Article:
Review: Daddy Longlegs

If you get away from the tourist hotspots and luxury apartment buildings populated by the elite you’ll find that New York City is filled with men like Lenny Sokol. The protagonist of Daddy Longlegs, the second directorial effort by filmmaking brothers Benny and Josh Safdie, he’s a divorced, lower middle class parent eking out a desperate living and trying to better himself amid Manhattan’s bright lights.

The Safdies’ quasi-autobiographical picture centers on Lenny’s (Ronald Bronstein) desperate efforts to connect with his sons Sage (Sage Ronaldo) and Frey (Frey Ronaldo) during their two week stay with him. The adolescents cause trouble in the schoolyard and behave hyperactively at home, cajoled along by their discombobulated dad. Lenny works as a projectionist and tries to put his life in order, but finds he’s repeatedly derailed by his impulsiveness and hair-trigger temper.

The movie picks away at the standard, glamorized depictions of the New York lifestyle to arrive at a different, essential truth. Life in the big city can be unrelenting and tough, seeming like an endless tidal wave of cramped apartments, drab city streets and struggles to stay afloat against the fast-paced currents. To thrive in such an environment requires a certain type of meticulous, cutthroat personality and Lenny, no matter how well meaning he might be or how much he loves his kids, just doesn’t have what it takes.

Bronstein and the children affect a convincing naturalistic bond. The former imbues the relationship with the frazzled affections of a father scrambling to put his own failings aside and become the strong, authoritative presence he thinks his children need. Of course, as a neurotic mess with a host of unanswered questions about his own life’s path, he’s in no position to be considered an example. The Safdies and their actors smartly give a brotherly feel to the father-son connection, as Lenny, with every bit as much growing up to do as his children, relates to them not as a parent but as an overgrown, hyper-emotional peer.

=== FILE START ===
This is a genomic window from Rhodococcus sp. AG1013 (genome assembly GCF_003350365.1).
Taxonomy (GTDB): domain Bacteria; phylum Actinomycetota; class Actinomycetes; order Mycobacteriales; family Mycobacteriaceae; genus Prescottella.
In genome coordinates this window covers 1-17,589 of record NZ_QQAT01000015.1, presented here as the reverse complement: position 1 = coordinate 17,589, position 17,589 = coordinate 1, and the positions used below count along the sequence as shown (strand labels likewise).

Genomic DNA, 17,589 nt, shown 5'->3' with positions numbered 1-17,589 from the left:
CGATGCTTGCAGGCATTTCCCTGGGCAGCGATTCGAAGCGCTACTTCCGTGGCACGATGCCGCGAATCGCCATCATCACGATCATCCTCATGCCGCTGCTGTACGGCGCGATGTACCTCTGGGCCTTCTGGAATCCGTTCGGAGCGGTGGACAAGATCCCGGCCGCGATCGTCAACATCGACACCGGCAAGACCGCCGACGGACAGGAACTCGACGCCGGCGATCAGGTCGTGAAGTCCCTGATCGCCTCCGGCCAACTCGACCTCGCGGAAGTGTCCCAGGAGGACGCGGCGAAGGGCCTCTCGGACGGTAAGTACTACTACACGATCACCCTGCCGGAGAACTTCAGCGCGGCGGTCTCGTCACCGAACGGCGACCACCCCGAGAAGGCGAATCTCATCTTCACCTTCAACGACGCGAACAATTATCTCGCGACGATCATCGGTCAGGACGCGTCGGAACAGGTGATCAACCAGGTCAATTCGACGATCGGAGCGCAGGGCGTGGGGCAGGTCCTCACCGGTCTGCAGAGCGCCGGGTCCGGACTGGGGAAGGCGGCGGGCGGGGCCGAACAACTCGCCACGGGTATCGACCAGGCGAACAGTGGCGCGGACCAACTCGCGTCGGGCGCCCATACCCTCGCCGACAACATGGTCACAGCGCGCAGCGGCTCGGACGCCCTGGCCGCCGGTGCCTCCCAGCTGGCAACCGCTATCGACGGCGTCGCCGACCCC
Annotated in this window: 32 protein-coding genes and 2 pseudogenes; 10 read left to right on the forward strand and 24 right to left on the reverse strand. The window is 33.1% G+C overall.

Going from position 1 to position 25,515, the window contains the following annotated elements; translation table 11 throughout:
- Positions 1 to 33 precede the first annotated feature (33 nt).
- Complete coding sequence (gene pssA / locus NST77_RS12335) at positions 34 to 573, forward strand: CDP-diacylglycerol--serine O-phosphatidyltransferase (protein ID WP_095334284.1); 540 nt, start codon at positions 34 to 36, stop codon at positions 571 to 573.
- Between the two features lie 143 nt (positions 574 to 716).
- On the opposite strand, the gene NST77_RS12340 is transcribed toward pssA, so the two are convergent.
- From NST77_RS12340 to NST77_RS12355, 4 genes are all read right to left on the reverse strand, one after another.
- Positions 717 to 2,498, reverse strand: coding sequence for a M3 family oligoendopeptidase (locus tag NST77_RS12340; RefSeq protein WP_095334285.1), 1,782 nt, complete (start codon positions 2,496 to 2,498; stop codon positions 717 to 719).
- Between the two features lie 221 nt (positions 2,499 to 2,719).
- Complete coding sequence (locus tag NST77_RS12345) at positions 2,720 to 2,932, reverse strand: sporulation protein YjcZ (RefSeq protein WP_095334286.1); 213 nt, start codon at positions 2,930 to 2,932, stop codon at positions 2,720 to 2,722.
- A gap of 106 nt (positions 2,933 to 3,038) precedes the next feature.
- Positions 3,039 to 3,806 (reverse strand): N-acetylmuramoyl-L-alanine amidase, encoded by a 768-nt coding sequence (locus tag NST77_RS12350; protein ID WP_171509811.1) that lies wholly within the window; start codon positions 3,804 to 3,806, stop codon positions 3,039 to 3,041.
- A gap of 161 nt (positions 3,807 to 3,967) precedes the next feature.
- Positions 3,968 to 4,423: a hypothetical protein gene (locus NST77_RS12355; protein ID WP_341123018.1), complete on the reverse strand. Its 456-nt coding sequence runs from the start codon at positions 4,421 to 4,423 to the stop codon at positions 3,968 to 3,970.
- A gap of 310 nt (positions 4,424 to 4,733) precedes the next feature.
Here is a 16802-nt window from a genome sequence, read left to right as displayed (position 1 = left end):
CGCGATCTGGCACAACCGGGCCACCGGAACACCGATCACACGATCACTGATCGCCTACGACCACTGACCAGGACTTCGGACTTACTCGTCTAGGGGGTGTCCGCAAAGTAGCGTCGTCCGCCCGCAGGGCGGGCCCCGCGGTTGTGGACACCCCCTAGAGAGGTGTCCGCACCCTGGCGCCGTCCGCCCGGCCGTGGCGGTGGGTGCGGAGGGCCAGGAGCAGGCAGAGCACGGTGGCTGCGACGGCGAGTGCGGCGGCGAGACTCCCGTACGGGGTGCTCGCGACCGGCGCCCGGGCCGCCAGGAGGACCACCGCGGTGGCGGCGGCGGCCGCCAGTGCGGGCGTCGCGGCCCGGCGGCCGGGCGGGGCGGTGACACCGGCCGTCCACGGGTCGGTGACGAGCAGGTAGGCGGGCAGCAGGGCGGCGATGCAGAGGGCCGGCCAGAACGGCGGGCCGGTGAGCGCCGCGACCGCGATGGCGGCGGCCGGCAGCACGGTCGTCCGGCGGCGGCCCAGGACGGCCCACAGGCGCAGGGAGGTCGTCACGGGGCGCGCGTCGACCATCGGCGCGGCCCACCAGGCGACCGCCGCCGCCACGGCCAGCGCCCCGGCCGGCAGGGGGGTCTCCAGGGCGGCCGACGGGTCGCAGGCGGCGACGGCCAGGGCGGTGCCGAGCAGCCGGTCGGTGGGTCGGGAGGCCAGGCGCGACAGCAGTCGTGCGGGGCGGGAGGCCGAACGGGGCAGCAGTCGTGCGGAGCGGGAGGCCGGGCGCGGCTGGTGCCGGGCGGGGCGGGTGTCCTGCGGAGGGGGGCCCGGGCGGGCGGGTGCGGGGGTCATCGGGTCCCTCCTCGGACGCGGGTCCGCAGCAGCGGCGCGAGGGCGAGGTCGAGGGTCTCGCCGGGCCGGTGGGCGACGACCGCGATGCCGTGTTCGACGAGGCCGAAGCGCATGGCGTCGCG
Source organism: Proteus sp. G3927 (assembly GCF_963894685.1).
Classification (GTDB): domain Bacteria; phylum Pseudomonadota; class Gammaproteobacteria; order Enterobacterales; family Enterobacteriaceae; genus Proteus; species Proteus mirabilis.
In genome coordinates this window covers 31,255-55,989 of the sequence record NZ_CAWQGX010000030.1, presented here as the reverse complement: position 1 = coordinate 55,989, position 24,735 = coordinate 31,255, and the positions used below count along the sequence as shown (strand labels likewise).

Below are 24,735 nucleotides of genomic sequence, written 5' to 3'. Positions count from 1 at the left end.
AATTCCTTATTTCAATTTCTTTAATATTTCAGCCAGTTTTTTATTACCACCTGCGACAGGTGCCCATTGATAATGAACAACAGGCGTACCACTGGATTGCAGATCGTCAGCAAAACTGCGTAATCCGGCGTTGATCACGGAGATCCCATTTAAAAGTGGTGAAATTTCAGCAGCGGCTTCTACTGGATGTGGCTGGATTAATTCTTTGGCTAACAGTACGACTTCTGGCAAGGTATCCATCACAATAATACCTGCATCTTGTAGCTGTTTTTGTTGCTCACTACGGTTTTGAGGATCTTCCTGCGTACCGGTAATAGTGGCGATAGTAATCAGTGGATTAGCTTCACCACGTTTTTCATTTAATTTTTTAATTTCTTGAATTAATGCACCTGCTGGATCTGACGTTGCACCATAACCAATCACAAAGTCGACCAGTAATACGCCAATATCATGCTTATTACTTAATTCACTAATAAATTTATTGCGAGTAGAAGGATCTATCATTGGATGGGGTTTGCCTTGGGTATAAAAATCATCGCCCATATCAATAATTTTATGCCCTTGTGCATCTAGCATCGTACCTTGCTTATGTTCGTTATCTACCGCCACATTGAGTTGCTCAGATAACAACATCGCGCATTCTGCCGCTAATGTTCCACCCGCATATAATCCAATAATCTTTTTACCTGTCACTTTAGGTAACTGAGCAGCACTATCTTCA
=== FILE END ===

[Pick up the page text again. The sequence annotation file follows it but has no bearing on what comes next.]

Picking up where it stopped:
The slapdash structure enhances the sense of life unfolding authentically onscreen. The Safdies avoid the hitch of relying on the three-act format, shifting away from a coherently constructed narrative arc. Sudden excursions and unexpected calamities bring Lenny, Sage and Frey together on a fundamental level that strips away the standard trappings of the parent-child divide. They infuse the proceedings with the freewheeling unpredictability of life in such a hectic, tumultuous urban setting.

Despite his obvious failings and mystifyingly poor decision-making, the brothers refuse to cast aspersions on their protagonist. Where a lesser character study might have stressed those misdeeds, their empathetic portrait here draws out Lenny’s vibrant love for his kids and desperate desire to meaningfully affect their lives. His struggle to do so ultimately blends his specific story with the timeless human drive to transcend the past’s limitations, the constraints of circumstance, and to build a better future.

The Upside: The film is an authentic, emotionally affecting depiction of the challenges of fatherhood in New York City. It’s beautifully acted and directed, at once specific and universal.

The Downside: Neil Miller hated it, calling it “soulless.” I guess we disagree.

On the Side: The film premiered at Cannes 2009 under the title Go Get Some Rosemary. It also screened at this year’s Sundance.

Robert Levin has written dozens (if not hundreds) of reviews for Film School Rejects since his first piece in 2009. He is the film critic for amNewYork, one of the most widely circulated daily newspapers in New York City and the United States, and the paper's website He's a Brooklyn resident who tries very hard not to be a cliche.

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